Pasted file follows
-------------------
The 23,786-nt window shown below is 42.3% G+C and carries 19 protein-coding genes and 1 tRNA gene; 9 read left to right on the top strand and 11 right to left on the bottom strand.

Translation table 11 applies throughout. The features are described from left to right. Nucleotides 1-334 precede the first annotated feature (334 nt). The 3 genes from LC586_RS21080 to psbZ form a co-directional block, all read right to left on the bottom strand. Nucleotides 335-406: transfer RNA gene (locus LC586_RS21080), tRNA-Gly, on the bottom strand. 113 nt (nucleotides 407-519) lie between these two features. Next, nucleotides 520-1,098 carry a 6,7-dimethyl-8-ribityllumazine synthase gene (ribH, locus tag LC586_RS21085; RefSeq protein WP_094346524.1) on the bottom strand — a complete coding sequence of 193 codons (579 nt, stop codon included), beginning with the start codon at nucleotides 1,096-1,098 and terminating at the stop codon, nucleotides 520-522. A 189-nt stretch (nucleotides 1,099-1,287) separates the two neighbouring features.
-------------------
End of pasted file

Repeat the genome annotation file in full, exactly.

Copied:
The 23,786-nt window shown below is 42.3% G+C and carries 19 protein-coding genes and 1 tRNA gene; 9 read left to right on the top strand and 11 right to left on the bottom strand.

Translation table 11 applies throughout. The features are described from left to right. Nucleotides 1-334 precede the first annotated feature (334 nt). The 3 genes from LC586_RS21080 to psbZ form a co-directional block, all read right to left on the bottom strand. Nucleotides 335-406: transfer RNA gene (locus LC586_RS21080), tRNA-Gly, on the bottom strand. 113 nt (nucleotides 407-519) lie between these two features. Next, nucleotides 520-1,098 carry a 6,7-dimethyl-8-ribityllumazine synthase gene (ribH, locus tag LC586_RS21085; RefSeq protein WP_094346524.1) on the bottom strand — a complete coding sequence of 193 codons (579 nt, stop codon included), beginning with the start codon at nucleotides 1,096-1,098 and terminating at the stop codon, nucleotides 520-522. A 189-nt stretch (nucleotides 1,099-1,287) separates the two neighbouring features.